Friday, April 20, 2007

A Memory in Red

In the wonderful little compilation book, A Complete Guide to Writing for Publication, edited by Susan Titus Osborn, there's a sentence that hits me in the gut:

"Red ink. There's something repulsive about it--"

This is how Julie-Allyson Ieron opened her essay Edit Yourself Before Someone Else Does It For You. Grabs you doesn't it? And I'll bet it brings back memories of some horrible experience you've had with a teacher, critique partner, contest judge or maybe an editor or agent. It reminds me of a letter from a young woman to her boss. The woman decided she needed to pursue some dreams so she pulled up stakes in our East Texas town and moved to Denver, Colorado. After she was settled, she wrote, telling boss man about her life in the big city. The boss sat down with her long, informative letter, and he proceeded to correct it--in red.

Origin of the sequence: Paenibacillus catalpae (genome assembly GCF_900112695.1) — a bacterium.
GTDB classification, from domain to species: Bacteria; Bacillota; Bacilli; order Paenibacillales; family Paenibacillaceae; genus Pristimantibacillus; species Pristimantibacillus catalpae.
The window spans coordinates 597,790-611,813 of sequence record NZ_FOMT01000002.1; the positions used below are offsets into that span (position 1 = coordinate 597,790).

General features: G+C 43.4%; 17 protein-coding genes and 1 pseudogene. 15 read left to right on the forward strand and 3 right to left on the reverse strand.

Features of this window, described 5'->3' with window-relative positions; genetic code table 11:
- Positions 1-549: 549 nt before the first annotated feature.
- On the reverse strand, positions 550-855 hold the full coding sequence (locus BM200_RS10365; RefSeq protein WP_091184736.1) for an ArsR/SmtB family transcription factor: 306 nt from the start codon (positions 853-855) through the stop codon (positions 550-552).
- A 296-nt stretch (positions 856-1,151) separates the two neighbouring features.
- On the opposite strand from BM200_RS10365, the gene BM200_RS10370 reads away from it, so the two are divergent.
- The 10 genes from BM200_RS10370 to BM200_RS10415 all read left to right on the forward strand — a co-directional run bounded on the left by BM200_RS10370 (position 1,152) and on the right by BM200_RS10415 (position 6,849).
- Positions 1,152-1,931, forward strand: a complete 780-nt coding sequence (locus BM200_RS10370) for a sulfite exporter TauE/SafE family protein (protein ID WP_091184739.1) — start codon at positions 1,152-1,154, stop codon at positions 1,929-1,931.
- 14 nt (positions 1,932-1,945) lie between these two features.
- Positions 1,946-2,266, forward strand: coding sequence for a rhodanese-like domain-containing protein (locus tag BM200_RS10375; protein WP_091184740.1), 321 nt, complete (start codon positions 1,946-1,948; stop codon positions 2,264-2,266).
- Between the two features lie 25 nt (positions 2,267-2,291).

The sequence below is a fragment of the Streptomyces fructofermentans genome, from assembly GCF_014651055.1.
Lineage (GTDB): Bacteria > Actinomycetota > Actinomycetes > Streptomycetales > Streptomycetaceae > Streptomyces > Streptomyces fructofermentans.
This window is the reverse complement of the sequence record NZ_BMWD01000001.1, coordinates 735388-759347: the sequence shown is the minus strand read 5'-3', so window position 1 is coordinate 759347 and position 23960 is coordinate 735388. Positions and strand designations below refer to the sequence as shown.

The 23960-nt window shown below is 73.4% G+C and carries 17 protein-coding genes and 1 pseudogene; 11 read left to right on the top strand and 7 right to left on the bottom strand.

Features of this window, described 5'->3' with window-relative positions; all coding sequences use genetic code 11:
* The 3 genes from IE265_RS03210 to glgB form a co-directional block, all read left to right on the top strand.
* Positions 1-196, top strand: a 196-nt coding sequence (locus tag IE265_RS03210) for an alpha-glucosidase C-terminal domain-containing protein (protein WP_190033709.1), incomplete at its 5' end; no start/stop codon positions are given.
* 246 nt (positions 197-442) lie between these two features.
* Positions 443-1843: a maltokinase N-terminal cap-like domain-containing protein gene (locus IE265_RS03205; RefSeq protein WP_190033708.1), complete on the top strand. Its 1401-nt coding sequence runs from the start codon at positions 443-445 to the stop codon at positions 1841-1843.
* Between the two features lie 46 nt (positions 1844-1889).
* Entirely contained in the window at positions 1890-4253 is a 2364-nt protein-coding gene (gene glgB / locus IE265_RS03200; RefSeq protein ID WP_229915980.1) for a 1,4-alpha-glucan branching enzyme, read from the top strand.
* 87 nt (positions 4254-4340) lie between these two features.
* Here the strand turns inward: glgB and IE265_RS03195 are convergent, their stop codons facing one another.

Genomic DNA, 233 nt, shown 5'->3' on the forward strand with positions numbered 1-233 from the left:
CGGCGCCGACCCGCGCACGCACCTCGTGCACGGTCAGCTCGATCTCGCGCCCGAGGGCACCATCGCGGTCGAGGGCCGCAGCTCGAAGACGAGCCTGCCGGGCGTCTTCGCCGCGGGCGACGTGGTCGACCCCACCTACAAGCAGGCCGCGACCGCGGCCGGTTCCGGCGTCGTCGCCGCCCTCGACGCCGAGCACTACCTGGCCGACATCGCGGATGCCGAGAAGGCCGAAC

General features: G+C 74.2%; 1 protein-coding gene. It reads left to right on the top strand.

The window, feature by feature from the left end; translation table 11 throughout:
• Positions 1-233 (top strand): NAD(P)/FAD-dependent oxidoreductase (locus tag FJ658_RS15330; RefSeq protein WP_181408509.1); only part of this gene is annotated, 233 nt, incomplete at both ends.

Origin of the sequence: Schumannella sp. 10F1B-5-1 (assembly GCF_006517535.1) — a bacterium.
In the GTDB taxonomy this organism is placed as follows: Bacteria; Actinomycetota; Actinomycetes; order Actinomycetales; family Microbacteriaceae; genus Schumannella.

I saw this with my own eyes; it's true.

By the time boss man finished, her letter bled, but that wasn't the worst thing boss man did.
He mailed it back to her.
I've always wondered if he jotted a note, a smiley face, or if he just crammed it in an envelope and sent it on its way. To my knowledge, he never heard from her again.

That was 37 years ago.

I'm still wondering what she must have felt when she opened that envelope? I'm sure she expected something wonderful. Encouragement from a boss for whom she'd worked for ten plus years, news of friends, praise for making the right decision. Love.

It's true. . . there's something repulsive about red ink.

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